My father farmed the land around the house, and whenever he plowed, I followed his Ford tractor, running barefoot and enjoying the feeling of the freshly upturned earth.  I sat on the furrows left by the plow and threw dirt clods.  One day my father had an accident with the tractor near the intersection of the dirt roads.  Returning to the house, he crossed a small creek, little more than a wide ditch spanned by a culvert, and lost control of the tractor in the sand.  The tractor ran off the road and overturned in the creek.  My father had just enough time to jump and land on a log that had fallen across the stream.  I remember seeing the tractor on its side below the road.  Fortunately, my father was not injured.

My mother wanted a washing machine because she had grown tired of washing clothes in a black wash pot and then rinsing them in zinc tubs.  We went to an appliance store in Blakely, where she found a Maytag wringer washing machine that she liked.  She arranged to pay for it in installments, and it was delivered to our house.  Unfortunately, she was not able to keep up the payments, and one of the employees came to repossess the machine. My mother cried over losing the machine, and seeing her in tears, I ran to the back porch and stuck out my tongue at the man.  He was dressed in a dark-blue suit, and he must have regretted having to perform his sad duty.  But I was a child and only knew that he had caused my mother to cry.  So for the next year or two, my mother had to continue washing clothes in the wash pot with water drawn from the well.  Eventually, she got her Maytag washing machine, but ironically, the house where we were then living had no running water.  The new machine sat unused in the back room.  Eventually, when we moved again, she was able to enjoy her machine, setting it up on the back porch and using a garden hose to add water and drain it off.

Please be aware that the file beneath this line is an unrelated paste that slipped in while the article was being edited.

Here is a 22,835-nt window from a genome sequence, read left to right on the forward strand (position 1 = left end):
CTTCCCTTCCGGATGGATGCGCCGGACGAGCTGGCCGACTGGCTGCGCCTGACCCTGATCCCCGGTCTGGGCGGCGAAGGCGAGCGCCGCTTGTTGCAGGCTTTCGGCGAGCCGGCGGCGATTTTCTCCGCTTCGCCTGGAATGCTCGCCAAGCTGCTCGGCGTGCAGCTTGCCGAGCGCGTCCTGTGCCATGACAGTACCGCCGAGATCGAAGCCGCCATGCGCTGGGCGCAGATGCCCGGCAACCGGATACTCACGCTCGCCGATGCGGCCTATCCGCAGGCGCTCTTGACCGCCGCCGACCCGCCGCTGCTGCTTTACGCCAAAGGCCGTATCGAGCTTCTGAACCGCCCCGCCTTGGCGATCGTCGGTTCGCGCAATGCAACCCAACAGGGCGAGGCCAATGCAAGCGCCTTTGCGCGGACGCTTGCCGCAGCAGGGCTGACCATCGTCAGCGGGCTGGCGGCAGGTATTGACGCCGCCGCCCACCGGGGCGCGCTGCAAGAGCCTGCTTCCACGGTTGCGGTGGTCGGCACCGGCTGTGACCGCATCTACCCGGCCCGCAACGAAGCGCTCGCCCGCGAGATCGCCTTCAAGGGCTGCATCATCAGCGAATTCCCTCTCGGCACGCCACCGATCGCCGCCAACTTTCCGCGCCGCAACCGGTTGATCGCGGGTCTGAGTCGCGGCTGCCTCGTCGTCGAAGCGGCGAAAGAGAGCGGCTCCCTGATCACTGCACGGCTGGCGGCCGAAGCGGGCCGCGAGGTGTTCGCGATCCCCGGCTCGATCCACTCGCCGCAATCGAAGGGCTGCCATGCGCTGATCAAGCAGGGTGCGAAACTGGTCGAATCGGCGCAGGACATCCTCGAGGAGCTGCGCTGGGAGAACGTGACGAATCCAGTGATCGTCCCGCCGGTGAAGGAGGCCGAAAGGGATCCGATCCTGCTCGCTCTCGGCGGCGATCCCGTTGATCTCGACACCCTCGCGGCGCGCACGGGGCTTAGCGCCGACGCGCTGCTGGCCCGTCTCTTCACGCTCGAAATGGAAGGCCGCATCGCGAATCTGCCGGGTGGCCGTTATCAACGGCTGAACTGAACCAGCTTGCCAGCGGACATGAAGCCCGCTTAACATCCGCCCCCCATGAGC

My Aunt Carolyn and Cousin Elaine, the daughter of my Great-aunt Maude, came to visit us while we lived at the house, and my mother took us swimming at Cordray’s Mill, which was not far away.  My aunt and cousin were both beautiful young women, and I remember how gracefully they swam up and down the length of the pool.  I envied their ability to swim so well since I was afraid of the water.  I simply waded in my swim trunks at the shallow end of the pool.  The water, fresh out of a spring well, was so cold that I could stay in the pool only a short time before my lips began turning blue.